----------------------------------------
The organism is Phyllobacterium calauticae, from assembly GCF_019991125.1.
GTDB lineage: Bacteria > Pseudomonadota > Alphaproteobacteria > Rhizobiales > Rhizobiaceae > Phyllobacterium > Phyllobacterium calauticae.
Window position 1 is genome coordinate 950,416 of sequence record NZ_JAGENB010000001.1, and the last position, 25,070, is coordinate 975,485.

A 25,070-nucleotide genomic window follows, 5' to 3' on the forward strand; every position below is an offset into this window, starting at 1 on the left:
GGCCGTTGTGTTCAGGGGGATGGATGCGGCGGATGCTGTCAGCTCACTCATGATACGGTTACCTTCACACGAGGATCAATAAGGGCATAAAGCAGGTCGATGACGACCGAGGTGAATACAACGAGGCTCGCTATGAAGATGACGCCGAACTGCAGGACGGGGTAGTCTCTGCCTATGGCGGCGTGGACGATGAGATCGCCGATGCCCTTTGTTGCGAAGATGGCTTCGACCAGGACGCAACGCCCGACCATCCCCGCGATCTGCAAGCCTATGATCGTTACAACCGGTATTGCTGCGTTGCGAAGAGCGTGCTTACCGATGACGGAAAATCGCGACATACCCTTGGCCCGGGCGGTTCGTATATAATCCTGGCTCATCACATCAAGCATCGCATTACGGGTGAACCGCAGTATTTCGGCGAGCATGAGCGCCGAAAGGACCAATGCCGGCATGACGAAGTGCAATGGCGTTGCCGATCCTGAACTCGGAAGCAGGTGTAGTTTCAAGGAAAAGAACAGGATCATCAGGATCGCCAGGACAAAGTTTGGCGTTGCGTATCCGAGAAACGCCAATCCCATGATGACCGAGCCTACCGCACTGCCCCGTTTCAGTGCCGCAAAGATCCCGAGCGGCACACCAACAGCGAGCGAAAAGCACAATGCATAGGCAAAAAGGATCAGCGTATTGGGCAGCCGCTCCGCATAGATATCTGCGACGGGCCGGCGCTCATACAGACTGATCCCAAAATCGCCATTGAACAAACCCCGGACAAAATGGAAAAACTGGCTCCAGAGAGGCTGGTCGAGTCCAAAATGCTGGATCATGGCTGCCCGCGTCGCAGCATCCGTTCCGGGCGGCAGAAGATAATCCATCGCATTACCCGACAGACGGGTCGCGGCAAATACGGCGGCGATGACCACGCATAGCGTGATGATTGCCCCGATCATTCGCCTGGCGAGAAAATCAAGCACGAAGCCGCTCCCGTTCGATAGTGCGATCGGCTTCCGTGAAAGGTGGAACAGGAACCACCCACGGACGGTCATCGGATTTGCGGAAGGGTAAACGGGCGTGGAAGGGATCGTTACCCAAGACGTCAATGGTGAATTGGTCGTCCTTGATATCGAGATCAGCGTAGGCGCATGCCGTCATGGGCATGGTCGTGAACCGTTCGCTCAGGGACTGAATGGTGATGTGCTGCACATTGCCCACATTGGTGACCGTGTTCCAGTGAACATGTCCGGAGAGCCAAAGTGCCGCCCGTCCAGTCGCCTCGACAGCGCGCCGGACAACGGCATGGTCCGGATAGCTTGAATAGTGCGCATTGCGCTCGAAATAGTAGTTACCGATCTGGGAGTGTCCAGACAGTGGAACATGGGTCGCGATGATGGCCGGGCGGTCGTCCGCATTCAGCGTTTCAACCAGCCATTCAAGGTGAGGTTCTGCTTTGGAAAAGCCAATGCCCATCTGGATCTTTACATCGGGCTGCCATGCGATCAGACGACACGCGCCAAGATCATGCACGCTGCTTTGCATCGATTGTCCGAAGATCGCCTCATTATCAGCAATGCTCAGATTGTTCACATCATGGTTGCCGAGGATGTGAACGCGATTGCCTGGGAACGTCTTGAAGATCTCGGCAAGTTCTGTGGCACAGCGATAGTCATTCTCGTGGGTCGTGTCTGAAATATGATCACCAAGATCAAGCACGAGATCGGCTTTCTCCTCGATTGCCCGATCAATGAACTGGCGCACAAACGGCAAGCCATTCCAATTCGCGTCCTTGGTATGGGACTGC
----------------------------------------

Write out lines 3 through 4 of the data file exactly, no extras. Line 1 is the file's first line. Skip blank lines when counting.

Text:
Window position 1 is genome coordinate 950,416 of sequence record NZ_JAGENB010000001.1, and the last position, 25,070, is coordinate 975,485.

A 25,070-nucleotide genomic window follows, 5' to 3' on the forward strand; every position below is an offset into this window, starting at 1 on the left: